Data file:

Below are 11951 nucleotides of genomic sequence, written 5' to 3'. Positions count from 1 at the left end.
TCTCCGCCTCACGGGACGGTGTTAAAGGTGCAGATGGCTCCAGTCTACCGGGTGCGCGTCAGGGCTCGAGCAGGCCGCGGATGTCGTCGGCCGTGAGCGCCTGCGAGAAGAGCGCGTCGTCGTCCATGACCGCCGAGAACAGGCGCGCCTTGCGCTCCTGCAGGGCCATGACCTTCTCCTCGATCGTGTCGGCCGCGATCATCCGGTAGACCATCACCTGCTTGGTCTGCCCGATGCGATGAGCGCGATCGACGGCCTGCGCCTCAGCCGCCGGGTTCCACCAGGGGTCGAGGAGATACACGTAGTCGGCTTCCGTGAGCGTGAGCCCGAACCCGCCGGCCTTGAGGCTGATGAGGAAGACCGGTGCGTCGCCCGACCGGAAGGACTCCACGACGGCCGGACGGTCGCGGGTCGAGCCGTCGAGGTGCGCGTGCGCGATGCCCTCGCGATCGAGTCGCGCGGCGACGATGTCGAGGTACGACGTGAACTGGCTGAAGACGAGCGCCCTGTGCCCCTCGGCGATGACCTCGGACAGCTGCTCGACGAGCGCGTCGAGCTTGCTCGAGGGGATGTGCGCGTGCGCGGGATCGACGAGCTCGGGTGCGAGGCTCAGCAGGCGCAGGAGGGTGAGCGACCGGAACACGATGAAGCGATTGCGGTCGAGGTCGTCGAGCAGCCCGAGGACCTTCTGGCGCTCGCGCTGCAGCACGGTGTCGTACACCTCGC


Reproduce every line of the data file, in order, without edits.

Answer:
Below are 11951 nucleotides of genomic sequence, written 5' to 3'. Positions count from 1 at the left end.
TCTCCGCCTCACGGGACGGTGTTAAAGGTGCAGATGGCTCCAGTCTACCGGGTGCGCGTCAGGGCTCGAGCAGGCCGCGGATGTCGTCGGCCGTGAGCGCCTGCGAGAAGAGCGCGTCGTCGTCCATGACCGCCGAGAACAGGCGCGCCTTGCGCTCCTGCAGGGCCATGACCTTCTCCTCGATCGTGTCGGCCGCGATCATCCGGTAGACCATCACCTGCTTGGTCTGCCCGATGCGATGAGCGCGATCGACGGCCTGCGCCTCAGCCGCCGGGTTCCACCAGGGGTCGAGGAGATACACGTAGTCGGCTTCCGTGAGCGTGAGCCCGAACCCGCCGGCCTTGAGGCTGATGAGGAAGACCGGTGCGTCGCCCGACCGGAAGGACTCCACGACGGCCGGACGGTCGCGGGTCGAGCCGTCGAGGTGCGCGTGCGCGATGCCCTCGCGATCGAGTCGCGCGGCGACGATGTCGAGGTACGACGTGAACTGGCTGAAGACGAGCGCCCTGTGCCCCTCGGCGATGACCTCGGACAGCTGCTCGACGAGCGCGTCGAGCTTGCTCGAGGGGATGTGCGCGTGCGCGGGATCGACGAGCTCGGGTGCGAGGCTCAGCAGGCGCAGGAGGGTGAGCGACCGGAACACGATGAAGCGATTGCGGTCGAGGTCGTCGAGCAGCCCGAGGACCTTCTGGCGCTCGCGCTGCAGCACGGTGTCGTACACCTCGC